DUI Checkpoints: Do They Make the Roads Safer?
In South Carolina each year, thousands of drivers are charged with DUI — driving under the influence of alcohol, drugs, or some other substance that impairs judgment. It's natural to think that many of these arrests come as a result of DUI checkpoints, and that these checkpoints are making the roads safer for drivers that obey the laws. But, are they really?
Recovering from a DUI can be a long and often costly road for anyone charged with the crime, as evidenced by the number of steps in the DUI process. Despite so many people arrested for DUI each year, road safety may not actually be improving, which raises the question: Do DUI checkpoints actually work?
Alcohol and Road Safety
According to the Foundation for Advancing Alcohol Responsibility, 29% of fatal roadway accidents involved an impaired driver in 2017. In the same year, over 10,000 drivers were killed as a result of accidents as a result of drunk or impaired drivers on the road. These are the types of numbers that DUI checkpoints are attempting to lower, but are they having any success at all?
First, we need to understand exactly what DUI checkpoints are.
DUI checkpoints (also known as sobriety checkpoints) are places where local or state law enforcement set up one or more police vehicles on a roadway and correspond with drivers that come through the checkpoint. Law enforcement may detain people at these roadside stops. If they suspect someone is driving while impaired, the detained time may involve field sobriety tests or may be as simple as a few questions to screen for any potential impairment.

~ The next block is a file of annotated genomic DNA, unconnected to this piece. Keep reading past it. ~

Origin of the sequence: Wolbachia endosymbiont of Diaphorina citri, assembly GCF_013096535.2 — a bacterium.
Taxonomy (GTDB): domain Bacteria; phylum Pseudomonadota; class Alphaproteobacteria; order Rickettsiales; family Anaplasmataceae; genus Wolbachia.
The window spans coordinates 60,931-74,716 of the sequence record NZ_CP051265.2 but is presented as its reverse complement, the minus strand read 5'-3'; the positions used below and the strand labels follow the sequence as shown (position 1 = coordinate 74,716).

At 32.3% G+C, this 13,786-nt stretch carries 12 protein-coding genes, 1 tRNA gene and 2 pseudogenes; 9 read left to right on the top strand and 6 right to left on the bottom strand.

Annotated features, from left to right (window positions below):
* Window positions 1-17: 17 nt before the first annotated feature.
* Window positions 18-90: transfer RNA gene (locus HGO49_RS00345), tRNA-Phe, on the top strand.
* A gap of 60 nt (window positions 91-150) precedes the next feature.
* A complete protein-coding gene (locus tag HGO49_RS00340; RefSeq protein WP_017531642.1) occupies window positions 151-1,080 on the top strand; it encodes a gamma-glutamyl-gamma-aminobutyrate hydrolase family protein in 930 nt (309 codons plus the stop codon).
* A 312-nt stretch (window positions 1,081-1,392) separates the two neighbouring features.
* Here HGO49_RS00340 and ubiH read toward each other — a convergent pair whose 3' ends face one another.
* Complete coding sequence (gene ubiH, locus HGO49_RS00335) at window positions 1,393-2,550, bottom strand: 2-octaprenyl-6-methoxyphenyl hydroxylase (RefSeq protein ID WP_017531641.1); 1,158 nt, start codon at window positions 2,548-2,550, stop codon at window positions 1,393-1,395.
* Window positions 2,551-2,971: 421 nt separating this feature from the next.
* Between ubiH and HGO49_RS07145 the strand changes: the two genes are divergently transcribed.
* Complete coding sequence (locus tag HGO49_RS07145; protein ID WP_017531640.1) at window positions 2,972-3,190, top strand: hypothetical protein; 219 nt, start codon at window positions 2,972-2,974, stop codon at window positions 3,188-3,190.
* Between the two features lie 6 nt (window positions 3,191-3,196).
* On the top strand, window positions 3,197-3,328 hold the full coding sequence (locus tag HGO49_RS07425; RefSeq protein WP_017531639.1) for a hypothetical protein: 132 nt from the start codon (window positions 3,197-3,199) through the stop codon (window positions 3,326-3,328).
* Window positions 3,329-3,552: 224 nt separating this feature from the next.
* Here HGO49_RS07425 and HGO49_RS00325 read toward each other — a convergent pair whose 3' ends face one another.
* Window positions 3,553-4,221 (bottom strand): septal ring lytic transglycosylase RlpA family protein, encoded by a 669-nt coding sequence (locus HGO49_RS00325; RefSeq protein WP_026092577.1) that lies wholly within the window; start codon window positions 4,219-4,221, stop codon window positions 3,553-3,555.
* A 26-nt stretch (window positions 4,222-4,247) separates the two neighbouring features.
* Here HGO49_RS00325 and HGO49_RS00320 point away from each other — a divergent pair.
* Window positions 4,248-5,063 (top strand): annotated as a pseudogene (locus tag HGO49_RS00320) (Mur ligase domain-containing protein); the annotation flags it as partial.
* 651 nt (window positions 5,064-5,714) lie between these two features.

DUI checkpoints may occur most on heavily trafficked roads, in places where the police know that people would have a difficult time avoiding as they travel to and from their activities. They also occur more often on nights where heavy drinking and drug use are common, such as weekends or certain holidays including New Year's Eve and St. Patrick's Day.
But do they work?
According to a 4-year study of statewide sobriety checkpoints, a local news agency found some pretty damning results for these checkpoints, each of which cost police departments around $5,000 to operate per night:
Over 4 years over 91,000 vehicles were recorded going through DUI checkpoints. Less than 1 percent were stopped for DUI, and drivers were stopped for infractions other than DUI.
Some people who believe in the effectiveness of these checkpoints claim that they're deterrents to drunk drivers, but if drivers know where they are ahead of time, they're less likely to be deterred by them and more likely to find an alternate route to wherever they're going.
So, Do DUI Checkpoints Work?
We should note, that there some components to DUI checkpoints that limit their ability to accomplish their goals of making the roads safer. The following are issues that make us question the efficacy of the costly programs:
The benefit of a DUI checkpoint is getting drunk and impaired drivers off the road immediately. This makes the roadways safer, at least on the time of day that these drivers were pulled over, but there are some issues that may limit the effect of this.